Abstract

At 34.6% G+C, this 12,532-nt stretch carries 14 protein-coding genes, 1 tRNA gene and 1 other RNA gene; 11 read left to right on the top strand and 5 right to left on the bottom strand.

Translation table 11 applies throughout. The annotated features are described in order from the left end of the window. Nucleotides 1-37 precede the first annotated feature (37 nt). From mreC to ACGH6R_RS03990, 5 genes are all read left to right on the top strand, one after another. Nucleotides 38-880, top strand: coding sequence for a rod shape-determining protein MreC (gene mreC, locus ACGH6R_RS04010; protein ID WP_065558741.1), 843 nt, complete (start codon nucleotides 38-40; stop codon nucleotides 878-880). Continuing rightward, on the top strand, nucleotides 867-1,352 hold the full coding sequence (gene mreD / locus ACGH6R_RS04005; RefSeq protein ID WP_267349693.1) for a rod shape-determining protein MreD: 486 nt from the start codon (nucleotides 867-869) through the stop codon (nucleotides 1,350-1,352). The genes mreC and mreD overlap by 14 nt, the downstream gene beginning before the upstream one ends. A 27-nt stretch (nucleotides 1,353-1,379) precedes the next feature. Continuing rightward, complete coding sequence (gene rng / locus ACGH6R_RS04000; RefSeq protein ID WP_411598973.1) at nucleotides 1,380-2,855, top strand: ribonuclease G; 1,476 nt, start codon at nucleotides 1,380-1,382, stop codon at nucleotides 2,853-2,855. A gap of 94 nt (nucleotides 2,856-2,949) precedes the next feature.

The protection of natural rivers and watersheds face important concerns related to environmental (in)justice and (in)equity. Using the Queensland Wild Rivers Act as a case study, we advocate that ethical water governance attends to multiple and diverse values, specifically in ways that (i) locate them within stakeholders' claims of inequality that emerge from a given or practiced water ethic; and (ii) historicize and understand them as resonating or reflecting natural resource management frameworks that have led to structural injustices. This approach, combined with adaptive co-governance, can contribute to more inclusive water ethics and even support reflexive spaces where radical change in social-ecological resource governance can be imagined.

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